I’m not going to lie to you… I really don’t enjoy reading on organizational leadership. I have a really hard time making my way through them. I would rather read a dense theology book any day. So for most of my career in ministry I have avoided leadership books like the plague – only reading them when I had to (i.e. forced by my leaders at the church I work at).
In my opinion, church leadership books were a necessary evil.
As lately, as me and my team are trying to move our college ministry forward into the future that God has for it, I have come to realize that leadership books aren’t actually a necessary evil. They just are necessary. But they aren’t just necessary – they are actually important.
Teams and ministries that truly thrive, and not just survive, are teams that believe collaborative leadership is important and they put in the hard work to get better as a team.
Teams that Thrive: Five Disciplines of Collaborative Church Leadership covers it all. It begins by making a case for why we should even read a book about leadership, then they make a case for why the biblical model for leadership is teams not individuals. Then they lead us to evaluate how our team is doing. Then they get to what I believe is the most important part of the book:
5 Disciplines of Teams that Thrive
- Focus on Purpose
- Leverage Differences in Team Membership
- Rely on Inspiration More than Control to Lead
- Intentionally Structure Your Decision-Making Process
- Build a Culture of Collaboration
It was the first discipline that really spoke to me the most. To a certain extent I already knew the other four (though they were good reminders). However I have never really thought of how vital it is to be able to articulate in a clear, compelling, challenging, calling oriented, consistently held way what your purpose as a leadership team is. As Bird and Hartwig say:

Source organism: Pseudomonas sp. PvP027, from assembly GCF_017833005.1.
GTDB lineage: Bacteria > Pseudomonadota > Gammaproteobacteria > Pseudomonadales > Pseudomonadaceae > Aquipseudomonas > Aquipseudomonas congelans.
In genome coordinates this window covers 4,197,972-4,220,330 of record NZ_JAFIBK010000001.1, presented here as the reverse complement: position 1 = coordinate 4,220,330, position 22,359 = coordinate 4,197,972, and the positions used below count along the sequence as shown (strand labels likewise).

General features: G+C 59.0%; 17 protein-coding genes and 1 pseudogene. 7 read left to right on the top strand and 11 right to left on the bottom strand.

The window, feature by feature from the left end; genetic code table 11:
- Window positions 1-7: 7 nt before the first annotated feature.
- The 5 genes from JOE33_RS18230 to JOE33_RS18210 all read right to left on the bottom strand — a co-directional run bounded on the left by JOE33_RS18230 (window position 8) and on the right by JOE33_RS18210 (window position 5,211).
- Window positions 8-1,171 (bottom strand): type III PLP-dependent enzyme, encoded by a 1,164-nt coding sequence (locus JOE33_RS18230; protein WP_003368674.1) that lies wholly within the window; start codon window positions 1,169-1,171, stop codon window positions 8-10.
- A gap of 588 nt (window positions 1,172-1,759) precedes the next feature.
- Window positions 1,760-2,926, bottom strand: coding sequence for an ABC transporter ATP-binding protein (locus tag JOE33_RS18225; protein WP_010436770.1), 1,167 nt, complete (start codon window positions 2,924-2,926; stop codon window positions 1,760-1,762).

Without a 5C purpose, a team will never reach its potential or be able to set meaningful performance goals, which transform the broad purpose into specific and measurable performance challenges, focus the team on pursuing results, facilitate decision making and constructive conflict, and drive the development of an approach to get the work done. (105)
Clearly articulating your purpose will help narrow your team’s scope, it creates space for staff and volunteers to contribute at a high level, it compels people to contribute their best, it inspires and energizes the team, it clarifies the team’s unique contribution to the church, and it brings the team together.
As I look at our ministry, I realize that we haven’t clearly articulate our purpose as a leadership team. And now as a result of this book I see how important that actually is. One thing that I loved about this book was that it actually laid out some practical “2 Minute Tips” on how to take steps towards accomplishing these things and cultivating teams that thrive. These “two-minute tips” are invaluable. They really helped to get my creative juices flowing!
Overall – here are my thoughts – if you don’t really like leadership books… stop that right now. You need to at the very least consider how you might strengthen your organizational leadership. For the sake of your church, just do it! A great place to start would be Bird and Hartwig’s Teams that Thrive.